“I’m not here to be Victor Vito, I’m here to be Reed Prinsep,” insists the Canterbury loose forward in his first season with the Hurricanes.
The 24-year-old Men’s NPC regular made the move to the capital in pursuit of greater opportunities in Super Rugby and so far he has started two matches, which is double the game time he had with the Crusaders in 2016.
“The chance to play for the Hurricanes arose in the middle of last year. I had a connection with Jason Holland (Hurricanes assistant coach) who had coached in Canterbury. The Hurricanes were looking for a replacement for Victor Vito so my agent got in touch with Jason and within two weeks I was on the move to Wellington,” Prinsep recalls.
“I am not the flashiest player, but I bring aggression in the tackle and with my ball carries. I work hard on the training pitch and I love being here,” Prinsep continued.
Prinsep was a regular in Canterbury rep teams and spent two years in the Christchurch Boys’ High School First XV. In 2014 he was named Canterbury Colts Player of the Year and made his senior debut for the province. He has since racked up 24 appearances for the red and blacks, winning two National Provincial championships as well as the Ranfurly Shield.
What’s the difference between the Canterbury and Hurricanes cultures?
“I think there are a lot of similarities between the two. Everybody enjoys turning up to work and getting into the detail of preparation week by week. I think the Hurricanes are a really family orientated group. I was grateful to be embraced right away,” Prinsep answered.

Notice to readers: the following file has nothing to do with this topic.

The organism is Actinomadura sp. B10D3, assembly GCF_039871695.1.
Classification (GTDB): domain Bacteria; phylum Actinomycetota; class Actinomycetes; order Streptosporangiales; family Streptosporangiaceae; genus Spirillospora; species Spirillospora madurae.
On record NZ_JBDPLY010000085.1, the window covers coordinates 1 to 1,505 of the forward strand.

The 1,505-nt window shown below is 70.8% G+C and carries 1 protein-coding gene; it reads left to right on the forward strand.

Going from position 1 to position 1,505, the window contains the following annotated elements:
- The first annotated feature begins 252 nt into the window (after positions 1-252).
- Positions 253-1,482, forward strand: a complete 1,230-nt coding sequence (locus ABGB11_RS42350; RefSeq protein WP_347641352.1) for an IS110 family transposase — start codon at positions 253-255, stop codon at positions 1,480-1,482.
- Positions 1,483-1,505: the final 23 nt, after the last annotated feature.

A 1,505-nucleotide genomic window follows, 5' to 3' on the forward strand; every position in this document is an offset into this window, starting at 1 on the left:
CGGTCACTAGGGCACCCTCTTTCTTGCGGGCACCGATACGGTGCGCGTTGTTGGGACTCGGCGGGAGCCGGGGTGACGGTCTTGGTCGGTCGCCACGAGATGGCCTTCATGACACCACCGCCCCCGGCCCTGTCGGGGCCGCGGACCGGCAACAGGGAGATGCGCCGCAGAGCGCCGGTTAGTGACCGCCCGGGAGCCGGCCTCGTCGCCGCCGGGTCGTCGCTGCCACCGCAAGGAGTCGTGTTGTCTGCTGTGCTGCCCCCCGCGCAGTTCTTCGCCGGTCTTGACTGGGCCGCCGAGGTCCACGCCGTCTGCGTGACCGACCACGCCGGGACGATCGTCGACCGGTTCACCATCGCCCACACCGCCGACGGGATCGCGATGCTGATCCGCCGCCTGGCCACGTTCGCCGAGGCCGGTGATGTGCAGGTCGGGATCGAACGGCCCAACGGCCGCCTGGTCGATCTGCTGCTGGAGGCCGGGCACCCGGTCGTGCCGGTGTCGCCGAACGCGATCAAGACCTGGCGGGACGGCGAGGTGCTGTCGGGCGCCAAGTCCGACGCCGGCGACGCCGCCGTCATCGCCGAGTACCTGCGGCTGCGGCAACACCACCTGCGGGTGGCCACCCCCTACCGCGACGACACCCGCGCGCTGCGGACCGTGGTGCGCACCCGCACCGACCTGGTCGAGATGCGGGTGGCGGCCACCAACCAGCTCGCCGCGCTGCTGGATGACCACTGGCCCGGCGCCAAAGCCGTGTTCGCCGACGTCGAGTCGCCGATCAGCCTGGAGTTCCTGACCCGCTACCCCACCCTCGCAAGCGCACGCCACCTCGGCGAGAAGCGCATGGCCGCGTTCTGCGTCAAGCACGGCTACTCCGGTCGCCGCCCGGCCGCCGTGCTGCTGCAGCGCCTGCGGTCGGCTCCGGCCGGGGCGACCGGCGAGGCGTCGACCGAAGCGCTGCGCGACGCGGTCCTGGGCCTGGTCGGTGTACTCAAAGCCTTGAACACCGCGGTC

Prinsep was welcomed warmly by the Maori All Blacks. At the end of last year he toured USA, Ireland and England in his first national call up.
“My Maori heritage comes from my mum’s side. Her family is from the Te Rarawa tribe in Northland. It’s always been a goal of mine to play for the Maori and to get selected was an amazing privilege,” Prinsep enthused.
Prinsep started in the defeat to Munster in what turned into a highly charged occasion following the sudden death of Munster rugby legend Anthony Foley.
“That was a special night from the presenting of the jerseys to the unique haka. I will remember it for the rest of my life. I guess the game will go down in Munster folklore. The conditions were awful, but the better team won on the night. They played some quality rugby,” Prinsep conceded.
The Hurricanes can ill afford to concede a physical advantage to the Highlanders this Saturday in the 100th Super Rugby match played at the Westpac Stadium. After two record wins against the Rebels and the Sunwolves the Hurricanes were outmuscled by the Chiefs.
“The Highlanders have a very confrontational pack so we will have to bring it in the tackle and reduce our error rate. With the greatest respect to the other teams the guys who have experienced test rugby say the New Zealand derbies are the closest thing to playing a Test match.” Prinsep says.
Prinsep will be involved from the bench this weekend, but with Blade Thomson ruled out for much of the season with a shoulder injury Prinsep is bound to get plenty of minutes.
“I’ve just got to keep putting in that extra five or ten percent at training. I have played a bit of lock for Canterbury, but I am happy wherever the coaches put me.” Prinsep says.
Prinsep has played most of his club rugby for High School Old Boys and earned a Law and Commerce degree while on scholarship at the University of Canterbury. His father Grant is an Operations Manager and Director with Independent Fisheries while his younger brother Blair is a promising prop forward having appeared six times for Tasman.